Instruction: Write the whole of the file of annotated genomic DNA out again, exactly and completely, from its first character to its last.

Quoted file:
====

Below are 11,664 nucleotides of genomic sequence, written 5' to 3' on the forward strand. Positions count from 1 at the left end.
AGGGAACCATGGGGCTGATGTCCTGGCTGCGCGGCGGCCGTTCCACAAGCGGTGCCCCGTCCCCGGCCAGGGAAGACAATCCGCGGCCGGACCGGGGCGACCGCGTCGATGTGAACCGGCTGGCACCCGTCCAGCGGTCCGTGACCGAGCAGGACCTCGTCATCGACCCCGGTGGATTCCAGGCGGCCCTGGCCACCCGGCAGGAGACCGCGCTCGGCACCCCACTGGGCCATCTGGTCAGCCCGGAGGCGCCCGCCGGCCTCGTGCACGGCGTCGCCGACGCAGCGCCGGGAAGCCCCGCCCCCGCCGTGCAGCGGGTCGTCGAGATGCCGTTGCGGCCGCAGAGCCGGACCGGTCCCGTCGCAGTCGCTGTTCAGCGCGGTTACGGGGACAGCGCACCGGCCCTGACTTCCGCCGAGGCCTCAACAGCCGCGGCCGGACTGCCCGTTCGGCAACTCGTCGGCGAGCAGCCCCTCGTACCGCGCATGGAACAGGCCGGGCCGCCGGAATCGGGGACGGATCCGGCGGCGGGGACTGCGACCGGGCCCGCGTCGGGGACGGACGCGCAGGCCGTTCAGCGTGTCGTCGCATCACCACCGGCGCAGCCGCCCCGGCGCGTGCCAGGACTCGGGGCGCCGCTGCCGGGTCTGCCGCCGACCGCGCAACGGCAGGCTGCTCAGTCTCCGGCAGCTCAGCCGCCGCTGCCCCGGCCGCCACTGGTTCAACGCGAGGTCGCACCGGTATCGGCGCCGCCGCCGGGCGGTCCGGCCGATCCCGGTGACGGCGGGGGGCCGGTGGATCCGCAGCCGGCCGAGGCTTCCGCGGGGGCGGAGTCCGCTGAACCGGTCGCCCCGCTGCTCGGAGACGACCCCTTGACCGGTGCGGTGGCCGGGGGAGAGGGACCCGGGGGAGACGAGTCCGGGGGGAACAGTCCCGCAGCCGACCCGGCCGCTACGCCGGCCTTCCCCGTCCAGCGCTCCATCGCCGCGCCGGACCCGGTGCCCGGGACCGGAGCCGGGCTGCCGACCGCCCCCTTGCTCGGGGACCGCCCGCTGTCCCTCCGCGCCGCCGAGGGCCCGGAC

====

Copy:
Below are 11,664 nucleotides of genomic sequence, written 5' to 3' on the forward strand. Positions count from 1 at the left end.
AGGGAACCATGGGGCTGATGTCCTGGCTGCGCGGCGGCCGTTCCACAAGCGGTGCCCCGTCCCCGGCCAGGGAAGACAATCCGCGGCCGGACCGGGGCGACCGCGTCGATGTGAACCGGCTGGCACCCGTCCAGCGGTCCGTGACCGAGCAGGACCTCGTCATCGACCCCGGTGGATTCCAGGCGGCCCTGGCCACCCGGCAGGAGACCGCGCTCGGCACCCCACTGGGCCATCTGGTCAGCCCGGAGGCGCCCGCCGGCCTCGTGCACGGCGTCGCCGACGCAGCGCCGGGAAGCCCCGCCCCCGCCGTGCAGCGGGTCGTCGAGATGCCGTTGCGGCCGCAGAGCCGGACCGGTCCCGTCGCAGTCGCTGTTCAGCGCGGTTACGGGGACAGCGCACCGGCCCTGACTTCCGCCGAGGCCTCAACAGCCGCGGCCGGACTGCCCGTTCGGCAACTCGTCGGCGAGCAGCCCCTCGTACCGCGCATGGAACAGGCCGGGCCGCCGGAATCGGGGACGGATCCGGCGGCGGGGACTGCGACCGGGCCCGCGTCGGGGACGGACGCGCAGGCCGTTCAGCGTGTCGTCGCATCACCACCGGCGCAGCCGCCCCGGCGCGTGCCAGGACTCGGGGCGCCGCTGCCGGGTCTGCCGCCGACCGCGCAACGGCAGGCTGCTCAGTCTCCGGCAGCTCAGCCGCCGCTGCCCCGGCCGCCACTGGTTCAACGCGAGGTCGCACCGGTATCGGCGCCGCCGCCGGGCGGTCCGGCCGATCCCGGTGACGGCGGGGGGCCGGTGGATCCGCAGCCGGCCGAGGCTTCCGCGGGGGCGGAGTCCGCTGAACCGGTCGCCCCGCTGCTCGGAGACGACCCCTTGACCGGTGCGGTGGCCGGGGGAGAGGGACCCGGGGGAGACGAGTCCGGGGGGAACAGTCCCGCAGCCGACCCGGCCGCTACGCCGGCCTTCCCCGTCCAGCGCTCCATCGCCGCGCCGGACCCGGTGCCCGGGACCGGAGCCGGGCTGCCGACCGCCCCCTTGCTCGGGGACCGCCCGCTGTCCCTCCGCGCCGCCGAGGGCCCGGAC